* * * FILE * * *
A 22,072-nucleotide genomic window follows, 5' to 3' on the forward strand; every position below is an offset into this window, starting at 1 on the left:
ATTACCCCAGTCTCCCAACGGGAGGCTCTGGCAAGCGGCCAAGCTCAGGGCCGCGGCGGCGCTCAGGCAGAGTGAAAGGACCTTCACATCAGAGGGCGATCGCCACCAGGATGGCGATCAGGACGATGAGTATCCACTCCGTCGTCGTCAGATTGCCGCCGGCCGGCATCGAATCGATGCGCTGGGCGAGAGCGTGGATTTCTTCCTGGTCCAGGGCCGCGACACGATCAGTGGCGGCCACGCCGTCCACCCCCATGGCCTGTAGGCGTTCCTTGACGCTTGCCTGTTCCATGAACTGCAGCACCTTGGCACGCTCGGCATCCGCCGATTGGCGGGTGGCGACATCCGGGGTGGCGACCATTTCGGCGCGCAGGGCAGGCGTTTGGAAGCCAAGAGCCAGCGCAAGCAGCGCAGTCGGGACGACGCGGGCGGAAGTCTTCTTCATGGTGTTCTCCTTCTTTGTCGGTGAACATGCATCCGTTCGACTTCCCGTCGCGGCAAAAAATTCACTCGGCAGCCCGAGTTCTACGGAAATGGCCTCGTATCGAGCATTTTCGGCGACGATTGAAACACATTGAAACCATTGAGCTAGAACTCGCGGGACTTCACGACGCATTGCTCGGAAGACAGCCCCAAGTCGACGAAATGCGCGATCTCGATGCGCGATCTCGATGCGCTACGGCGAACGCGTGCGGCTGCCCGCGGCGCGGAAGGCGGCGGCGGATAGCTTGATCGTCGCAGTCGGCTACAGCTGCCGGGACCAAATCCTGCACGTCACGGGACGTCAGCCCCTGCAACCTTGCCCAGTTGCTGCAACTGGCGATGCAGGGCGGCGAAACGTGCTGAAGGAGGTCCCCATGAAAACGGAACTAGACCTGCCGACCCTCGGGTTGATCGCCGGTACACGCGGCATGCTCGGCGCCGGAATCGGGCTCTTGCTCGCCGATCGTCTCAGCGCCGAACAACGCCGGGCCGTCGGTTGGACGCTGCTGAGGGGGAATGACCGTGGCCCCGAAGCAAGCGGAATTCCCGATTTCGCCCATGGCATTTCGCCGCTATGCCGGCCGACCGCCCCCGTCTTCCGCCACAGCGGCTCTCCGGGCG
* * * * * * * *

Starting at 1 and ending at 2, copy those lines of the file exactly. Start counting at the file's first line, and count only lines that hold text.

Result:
A 22,072-nucleotide genomic window follows, 5' to 3' on the forward strand; every position below is an offset into this window, starting at 1 on the left:
ATTACCCCAGTCTCCCAACGGGAGGCTCTGGCAAGCGGCCAAGCTCAGGGCCGCGGCGGCGCTCAGGCAGAGTGAAAGGACCTTCACATCAGAGGGCGATCGCCACCAGGATGGCGATCAGGACGATGAGTATCCACTCCGTCGTCGTCAGATTGCCGCCGGCCGGCATCGAATCGATGCGCTGGGCGAGAGCGTGGATTTCTTCCTGGTCCAGGGCCGCGACACGATCAGTGGCGGCCACGCCGTCCACCCCCATGGCCTGTAGGCGTTCCTTGACGCTTGCCTGTTCCATGAACTGCAGCACCTTGGCACGCTCGGCATCCGCCGATTGGCGGGTGGCGACATCCGGGGTGGCGACCATTTCGGCGCGCAGGGCAGGCGTTTGGAAGCCAAGAGCCAGCGCAAGCAGCGCAGTCGGGACGACGCGGGCGGAAGTCTTCTTCATGGTGTTCTCCTTCTTTGTCGGTGAACATGCATCCGTTCGACTTCCCGTCGCGGCAAAAAATTCACTCGGCAGCCCGAGTTCTACGGAAATGGCCTCGTATCGAGCATTTTCGGCGACGATTGAAACACATTGAAACCATTGAGCTAGAACTCGCGGGACTTCACGACGCATTGCTCGGAAGACAGCCCCAAGTCGACGAAATGCGCGATCTCGATGCGCGATCTCGATGCGCTACGGCGAACGCGTGCGGCTGCCCGCGGCGCGGAAGGCGGCGGCGGATAGCTTGATCGTCGCAGTCGGCTACAGCTGCCGGGACCAAATCCTGCACGTCACGGGACGTCAGCCCCTGCAACCTTGCCCAGTTGCTGCAACTGGCGATGCAGGGCGGCGAAACGTGCTGAAGGAGGTCCCCATGAAAACGGAACTAGACCTGCCGACCCTCGGGTTGATCGCCGGTACACGCGGCATGCTCGGCGCCGGAATCGGGCTCTTGCTCGCCGATCGTCTCAGCGCCGAACAACGCCGGGCCGTCGGTTGGACGCTGCTGAGGGGGAATGACCGTGGCCCCGAAGCAAGCGGAATTCCCGATTTCGCCCATGGCATTTCGCCGCTATGCCGGCCGACCGCCCCCGTCTTCCGCCACAGCGGCTCTCCGGGCG